Pollination of pollen by bees

Pollination of pollen by bees

The bee sheds the update in the cell with the help of the spurs on the middle legs. Then the other bees flatten and compact the refresh. Gradually, the cell accumulates many layers of pollen collected by different bees from flowers of different plants. Dropping the updates takes only 15-20 seconds, but tampering the pollen in the cell requires a long work of many bees.

The bee brought in the beehive is folded into the cells on the top and side of the brood. In a beehive, the honeycomb with brood always contain more or less wide rings of cells with pergolas from the sides. When the brood is expanded, the bees select a pearl from the cells, create a rupture in the ring, which is then expanded, the uterus fills the released cells with eggs, and the bees create a new ring of larger diameter from the pie.

Bees never fill cells up to the top. Perga takes on average 57% of the cell volume (with fluctuations from 36 to 77%). This is because the bee must have a reliable support in the cell to spread and compact the update. If the cell is filled with a pearl to the top, then there will be no such points for support.

One cell contains, on the average, 140 mg of Perga (with fluctuations from 102 to 175 mg). One honeycomb, in which 3/4 of the cells (6000) on both sides are filled with perga, contains about 840 g of perga. A kilogram of perga will take about 7,000 cells.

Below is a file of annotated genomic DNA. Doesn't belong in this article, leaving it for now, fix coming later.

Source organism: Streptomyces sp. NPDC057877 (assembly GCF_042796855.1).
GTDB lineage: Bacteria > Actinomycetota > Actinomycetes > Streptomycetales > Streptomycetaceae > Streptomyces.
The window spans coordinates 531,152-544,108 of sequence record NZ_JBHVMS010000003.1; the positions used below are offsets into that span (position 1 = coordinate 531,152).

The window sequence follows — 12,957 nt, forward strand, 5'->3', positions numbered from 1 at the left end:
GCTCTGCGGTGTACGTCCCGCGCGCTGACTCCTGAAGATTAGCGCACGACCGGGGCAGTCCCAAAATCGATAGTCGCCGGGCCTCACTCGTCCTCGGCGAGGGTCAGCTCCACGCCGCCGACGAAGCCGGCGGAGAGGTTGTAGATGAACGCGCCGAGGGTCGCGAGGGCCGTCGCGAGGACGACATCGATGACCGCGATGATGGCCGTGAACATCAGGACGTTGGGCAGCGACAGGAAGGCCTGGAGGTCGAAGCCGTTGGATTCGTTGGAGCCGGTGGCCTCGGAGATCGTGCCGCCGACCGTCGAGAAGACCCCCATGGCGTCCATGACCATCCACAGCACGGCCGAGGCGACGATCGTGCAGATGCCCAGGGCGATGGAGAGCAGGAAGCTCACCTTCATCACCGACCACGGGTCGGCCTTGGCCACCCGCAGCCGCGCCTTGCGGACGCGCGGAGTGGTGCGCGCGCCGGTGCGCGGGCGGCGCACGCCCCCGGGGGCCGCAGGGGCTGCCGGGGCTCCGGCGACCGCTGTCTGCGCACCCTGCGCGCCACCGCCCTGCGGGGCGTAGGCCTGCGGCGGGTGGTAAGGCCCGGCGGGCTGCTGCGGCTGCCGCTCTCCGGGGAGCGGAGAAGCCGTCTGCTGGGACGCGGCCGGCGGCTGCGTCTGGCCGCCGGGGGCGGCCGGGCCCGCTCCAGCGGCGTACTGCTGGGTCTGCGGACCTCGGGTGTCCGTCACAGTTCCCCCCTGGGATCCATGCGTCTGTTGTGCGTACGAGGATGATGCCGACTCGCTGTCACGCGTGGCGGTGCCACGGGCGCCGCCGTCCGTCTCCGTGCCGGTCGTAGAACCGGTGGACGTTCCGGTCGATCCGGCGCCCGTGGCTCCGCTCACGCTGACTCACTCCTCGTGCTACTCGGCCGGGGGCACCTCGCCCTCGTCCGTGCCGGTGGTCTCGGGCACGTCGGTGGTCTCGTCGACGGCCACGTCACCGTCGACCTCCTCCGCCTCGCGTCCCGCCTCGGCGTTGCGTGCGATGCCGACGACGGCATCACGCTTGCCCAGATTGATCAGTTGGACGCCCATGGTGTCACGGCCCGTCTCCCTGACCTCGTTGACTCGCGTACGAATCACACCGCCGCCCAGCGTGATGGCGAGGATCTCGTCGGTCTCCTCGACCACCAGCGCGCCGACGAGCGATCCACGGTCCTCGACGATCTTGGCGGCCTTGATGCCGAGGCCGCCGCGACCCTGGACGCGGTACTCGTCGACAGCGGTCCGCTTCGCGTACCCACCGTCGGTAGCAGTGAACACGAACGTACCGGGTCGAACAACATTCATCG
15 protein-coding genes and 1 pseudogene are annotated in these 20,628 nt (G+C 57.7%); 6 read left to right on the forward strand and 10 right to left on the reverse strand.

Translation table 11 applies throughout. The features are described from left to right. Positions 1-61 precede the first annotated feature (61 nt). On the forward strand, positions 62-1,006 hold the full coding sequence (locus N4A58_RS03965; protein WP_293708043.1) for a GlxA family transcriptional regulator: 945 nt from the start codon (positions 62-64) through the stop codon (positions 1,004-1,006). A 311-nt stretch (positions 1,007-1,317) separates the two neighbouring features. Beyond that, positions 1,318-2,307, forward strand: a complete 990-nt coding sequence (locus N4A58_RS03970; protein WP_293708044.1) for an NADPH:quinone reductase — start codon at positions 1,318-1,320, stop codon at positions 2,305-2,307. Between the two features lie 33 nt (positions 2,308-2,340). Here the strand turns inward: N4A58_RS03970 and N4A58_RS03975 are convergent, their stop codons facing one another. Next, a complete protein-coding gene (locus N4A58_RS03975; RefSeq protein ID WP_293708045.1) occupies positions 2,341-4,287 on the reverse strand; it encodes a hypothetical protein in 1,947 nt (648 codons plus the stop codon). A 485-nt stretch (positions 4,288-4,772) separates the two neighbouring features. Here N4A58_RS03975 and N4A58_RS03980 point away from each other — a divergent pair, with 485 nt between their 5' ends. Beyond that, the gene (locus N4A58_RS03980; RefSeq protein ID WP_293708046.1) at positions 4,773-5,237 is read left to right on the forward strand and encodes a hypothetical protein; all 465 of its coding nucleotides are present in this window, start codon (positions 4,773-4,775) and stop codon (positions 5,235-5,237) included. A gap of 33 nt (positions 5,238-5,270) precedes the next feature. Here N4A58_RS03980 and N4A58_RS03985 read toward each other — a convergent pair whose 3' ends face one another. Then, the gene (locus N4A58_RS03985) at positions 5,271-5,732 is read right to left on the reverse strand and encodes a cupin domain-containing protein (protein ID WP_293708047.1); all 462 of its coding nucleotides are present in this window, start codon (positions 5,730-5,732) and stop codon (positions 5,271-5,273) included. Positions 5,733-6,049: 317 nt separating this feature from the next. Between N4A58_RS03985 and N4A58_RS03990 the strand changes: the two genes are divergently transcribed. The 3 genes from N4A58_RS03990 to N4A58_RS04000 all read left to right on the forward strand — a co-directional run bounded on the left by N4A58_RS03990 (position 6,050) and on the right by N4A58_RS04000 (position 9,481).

The top layer of Perga prepared for long-term storage, the bees are impregnated with honey, as a result of which the surface of the Perga has a reflection. During the honey-collecting cell with such a bee, bees are very willingly added with honey and sealed. It turns out honey-pergovy honeycomb, in which the pepper is very well preserved.

In the cell, the dense renewal turns into a product called perga.

Perga contains more sugar than pollen, due to nectar and honey, which the bees mix with it. Perpe contains

a lot of lactic acid, and its active acidity is increased (Table 1).

Pollination of pollen by bees

According to the chemical processes that occur in the cell with Perga, the cell can be compared with a miniature silo tower. It is known that silage is tightly compacted to stop the access of oxygen to the silous mass. The same is done by the bees, densely ramming the pollen in the cell. In the silo, due to the available sugars, lactic acid bacteria develop which, while producing lactic acid, preserve the food, preventing the development of putrefactive bacteria. A similar process occurs in the cell with Perga. The high temperature of the nest of bees favors the rapid development of bacteria and the accumulation of lactic acid.

Placing the perga along the edges of the brood allows the bee-wet nurse to quickly find the protein food needed for her, and also improves the thermal regime of the nest. All honeycomb cells on the sides of brood bees are filled with perga (covering cells).

Pollination of pollen by bees

Table 2 shows data showing the thermal qualities of identical honeycombs filled with honey and perga.

Honeycombs with perga have a much lower thermal conductivity and contribute to better preservation of heat in the brood nest.

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Pollination of pollen by bees